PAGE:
Obituary: Lord Porter of Luddenham, OM, FRS
Former Chancellor of the University of
Leicester, Lord Porter of Luddenham, OM, FRS, died on Saturday, August 31,
aged 81. The University’s third Chancellor, he served between 1984 and
One of the most highly regarded and
well-known scientists in Britain, and a Nobel prize-winner, he had a gift for
communicating his enthusiasm for science.
It was for his work on techniques for
observing and studying extremely fast chemical reactions during the processes
of combustion, explosion and chain reaction that, with his Cambridge colleague
Professor Ronald Norrish, and with the German scholar Manfred Eigen, he shared
the Nobel Prize for Chemistry in 1967. Porter and Norrish developed flash
photolysis, using pulses of light even shorter than the reactions they sought
to study, to open up a window onto a hitherto impenetrable world.
Lord Porter of Luddenham, OM, FRS
Underpinning Porter’s science was a
bedrock of everyday reality, and a profound concern for the future of mankind
and the interlinked physical and biological systems of the planet. If the
processes of photosynthesis could be unravelled, then mankind might be able to
solve its energy problems and look forward to a truly sustainable future.
|Far from being remote these considerations
were basic, and the questions posed were those that any child might ask. Thus
Porter’s great interest in encouraging young people to understand science
followed naturally from his academic study.
He used his skills in communication most successfully in a highly
entertaining series of televised Christmas Lectures.
A fluent and infectious speaker, lecturer
and broadcaster on radio and television, he became widely known and in great
demand throughout the country. In later years he campaigned for the greater
teaching of science in schools,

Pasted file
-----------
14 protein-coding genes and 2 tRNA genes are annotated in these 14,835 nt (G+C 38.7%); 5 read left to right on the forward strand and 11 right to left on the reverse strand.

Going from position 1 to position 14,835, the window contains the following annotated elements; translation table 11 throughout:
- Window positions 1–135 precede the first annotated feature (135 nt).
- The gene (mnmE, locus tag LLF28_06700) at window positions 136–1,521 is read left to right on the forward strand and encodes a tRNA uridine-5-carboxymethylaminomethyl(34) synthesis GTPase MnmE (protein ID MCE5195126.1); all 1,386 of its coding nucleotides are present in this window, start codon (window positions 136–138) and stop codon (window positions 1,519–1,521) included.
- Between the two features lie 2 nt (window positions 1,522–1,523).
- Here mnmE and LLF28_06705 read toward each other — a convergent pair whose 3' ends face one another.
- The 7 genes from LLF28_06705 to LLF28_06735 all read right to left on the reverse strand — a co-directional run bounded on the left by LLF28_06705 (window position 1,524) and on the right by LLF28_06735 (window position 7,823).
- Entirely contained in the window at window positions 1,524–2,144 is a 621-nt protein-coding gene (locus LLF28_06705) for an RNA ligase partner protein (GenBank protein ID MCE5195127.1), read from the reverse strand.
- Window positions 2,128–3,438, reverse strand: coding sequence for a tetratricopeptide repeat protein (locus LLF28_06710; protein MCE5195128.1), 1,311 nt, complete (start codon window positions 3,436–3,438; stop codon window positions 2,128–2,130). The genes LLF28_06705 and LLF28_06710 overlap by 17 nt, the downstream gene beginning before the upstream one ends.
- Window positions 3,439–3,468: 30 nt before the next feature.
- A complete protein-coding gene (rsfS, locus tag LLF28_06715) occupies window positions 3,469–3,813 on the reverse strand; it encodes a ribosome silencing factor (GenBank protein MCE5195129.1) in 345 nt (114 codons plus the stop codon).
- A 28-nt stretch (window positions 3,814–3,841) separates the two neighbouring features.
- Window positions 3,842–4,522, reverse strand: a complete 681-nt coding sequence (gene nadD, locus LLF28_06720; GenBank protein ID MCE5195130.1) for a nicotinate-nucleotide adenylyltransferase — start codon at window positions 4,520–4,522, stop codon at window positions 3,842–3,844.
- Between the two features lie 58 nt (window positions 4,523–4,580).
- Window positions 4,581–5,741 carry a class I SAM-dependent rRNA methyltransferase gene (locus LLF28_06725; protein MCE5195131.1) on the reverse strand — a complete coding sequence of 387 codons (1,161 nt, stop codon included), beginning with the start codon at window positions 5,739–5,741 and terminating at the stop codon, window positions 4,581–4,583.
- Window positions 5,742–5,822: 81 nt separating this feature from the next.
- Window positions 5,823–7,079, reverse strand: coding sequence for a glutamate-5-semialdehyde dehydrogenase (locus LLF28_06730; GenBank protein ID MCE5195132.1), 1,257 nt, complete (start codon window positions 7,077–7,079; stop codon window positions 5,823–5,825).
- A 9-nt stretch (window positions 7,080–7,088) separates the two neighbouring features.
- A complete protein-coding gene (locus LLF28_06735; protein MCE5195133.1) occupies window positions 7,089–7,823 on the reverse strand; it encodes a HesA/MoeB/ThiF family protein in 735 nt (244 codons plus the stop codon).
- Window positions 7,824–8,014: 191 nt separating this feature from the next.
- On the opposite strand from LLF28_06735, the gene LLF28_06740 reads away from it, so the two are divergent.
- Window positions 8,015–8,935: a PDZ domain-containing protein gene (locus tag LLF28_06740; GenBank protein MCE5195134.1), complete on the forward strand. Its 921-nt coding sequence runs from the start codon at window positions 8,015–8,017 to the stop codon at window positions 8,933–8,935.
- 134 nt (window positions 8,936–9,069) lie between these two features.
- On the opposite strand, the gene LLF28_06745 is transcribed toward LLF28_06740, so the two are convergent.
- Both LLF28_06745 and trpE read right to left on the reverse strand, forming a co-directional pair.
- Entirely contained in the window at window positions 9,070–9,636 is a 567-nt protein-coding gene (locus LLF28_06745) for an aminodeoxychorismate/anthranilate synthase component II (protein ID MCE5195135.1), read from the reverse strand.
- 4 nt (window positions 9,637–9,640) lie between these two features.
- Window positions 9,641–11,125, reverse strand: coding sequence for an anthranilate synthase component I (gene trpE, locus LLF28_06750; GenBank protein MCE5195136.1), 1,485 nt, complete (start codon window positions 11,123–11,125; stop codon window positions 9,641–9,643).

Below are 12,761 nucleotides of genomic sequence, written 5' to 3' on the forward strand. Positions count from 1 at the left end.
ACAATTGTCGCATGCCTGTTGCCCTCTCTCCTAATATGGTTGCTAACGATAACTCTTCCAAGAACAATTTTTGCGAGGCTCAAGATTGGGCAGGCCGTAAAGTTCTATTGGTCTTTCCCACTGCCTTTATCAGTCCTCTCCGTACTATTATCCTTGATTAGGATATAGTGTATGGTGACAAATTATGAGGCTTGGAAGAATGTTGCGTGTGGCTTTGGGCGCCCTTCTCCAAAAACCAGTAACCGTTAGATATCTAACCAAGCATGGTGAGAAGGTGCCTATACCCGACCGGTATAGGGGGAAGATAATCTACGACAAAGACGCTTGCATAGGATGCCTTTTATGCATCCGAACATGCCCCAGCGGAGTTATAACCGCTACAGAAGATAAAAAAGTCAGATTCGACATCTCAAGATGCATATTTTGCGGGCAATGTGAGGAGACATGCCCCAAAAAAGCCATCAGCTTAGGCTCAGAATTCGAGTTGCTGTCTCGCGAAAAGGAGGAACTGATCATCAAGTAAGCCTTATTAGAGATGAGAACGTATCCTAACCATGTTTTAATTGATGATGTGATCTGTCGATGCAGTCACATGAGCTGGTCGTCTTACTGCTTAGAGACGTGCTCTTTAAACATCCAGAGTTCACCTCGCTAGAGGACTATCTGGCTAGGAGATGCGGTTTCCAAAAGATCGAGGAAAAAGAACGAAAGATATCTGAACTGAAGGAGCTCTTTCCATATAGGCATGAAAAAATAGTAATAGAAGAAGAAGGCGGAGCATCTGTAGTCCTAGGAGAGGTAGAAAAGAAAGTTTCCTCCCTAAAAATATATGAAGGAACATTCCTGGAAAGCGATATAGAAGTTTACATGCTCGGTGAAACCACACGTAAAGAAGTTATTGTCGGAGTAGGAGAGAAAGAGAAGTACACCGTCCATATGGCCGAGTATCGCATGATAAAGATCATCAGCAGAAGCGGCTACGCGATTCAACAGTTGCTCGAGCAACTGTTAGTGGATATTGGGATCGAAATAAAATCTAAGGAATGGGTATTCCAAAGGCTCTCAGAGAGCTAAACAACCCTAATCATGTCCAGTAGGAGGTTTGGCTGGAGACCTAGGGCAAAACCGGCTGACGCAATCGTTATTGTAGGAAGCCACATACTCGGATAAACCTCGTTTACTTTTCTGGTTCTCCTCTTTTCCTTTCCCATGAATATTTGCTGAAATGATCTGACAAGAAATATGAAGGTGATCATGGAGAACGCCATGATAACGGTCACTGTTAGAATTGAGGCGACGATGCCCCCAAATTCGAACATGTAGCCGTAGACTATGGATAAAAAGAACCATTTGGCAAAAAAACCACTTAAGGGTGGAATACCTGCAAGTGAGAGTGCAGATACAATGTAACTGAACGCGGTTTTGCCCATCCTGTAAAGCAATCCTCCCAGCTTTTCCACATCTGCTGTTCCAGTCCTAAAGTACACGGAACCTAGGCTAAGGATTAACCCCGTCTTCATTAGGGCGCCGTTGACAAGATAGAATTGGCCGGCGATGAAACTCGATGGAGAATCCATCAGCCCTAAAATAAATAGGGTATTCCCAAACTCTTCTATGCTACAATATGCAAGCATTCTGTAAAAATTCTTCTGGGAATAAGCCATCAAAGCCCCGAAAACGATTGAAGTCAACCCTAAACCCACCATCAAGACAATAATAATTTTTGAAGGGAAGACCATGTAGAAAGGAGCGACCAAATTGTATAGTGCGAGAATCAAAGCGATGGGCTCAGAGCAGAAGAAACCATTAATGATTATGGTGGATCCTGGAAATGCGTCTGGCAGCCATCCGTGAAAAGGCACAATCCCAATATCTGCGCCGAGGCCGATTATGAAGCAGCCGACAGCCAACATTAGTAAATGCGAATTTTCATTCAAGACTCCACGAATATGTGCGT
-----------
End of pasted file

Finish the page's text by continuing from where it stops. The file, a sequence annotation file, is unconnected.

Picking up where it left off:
Portrait of Lord Porter by Bryan Organ
He was outspoken too in his criticism of
national science policies and inadequate funding, of the “pseudo-sciences”
of psychologists, sociologists and economists, and spoke strongly of the need
for industry to do its own research. His position as President of the Royal
Society gave him a powerful platform from which to express his views, and his
belief in the power of the media was revealed in a forceful Dimbleby lecture
in 1986, attacking the Thatcher government for deliberately ‘downgrading
George Porter was born in the Yorkshire
town of Stainforth, and went to Leeds University as an Ackroyd Scholar in
1938. During the Second World War he served in the Royal Navy on anti-U-boat
patrol, working on radar. Taking up a research career at Cambridge, he became
Fellow of Emmanuel College in 1952, going to the University of Sheffield as
Professor of Physical Chemistry in 1960, where he became Head of Department in
George Porter was elected a Fellow of the
Royal Society in 1960. He became Professor of Chemistry at the Royal
Institution of Great Britain in 1963, serving as its Director from 1966 to
1985, and as president of the Royal Society from 1985 to 1990. Among his many
honours were over 50 honorary degrees, professorships and fellowships. He was
knighted in 1972, was awarded the Order of Merit in 1989, and made a Life Peer
In honour of its former Chancellor the University of Leicester named the Chemistry teaching building the George Porter Building in 2001, when Lord Porter unveiled a commemorative plaque. This building, the first to be completed on the Science site in 1960, is currently being refurbished, and will next year accommodate the whole Chemistry Department – a fitting memorial to one of Chemistry’s most innovative academics and one of science’s greatest popularisers.
Last updated: 6 September 2002 17:00
Created by: Rachel Tunstall
Maintained by: Barbara Whiteman
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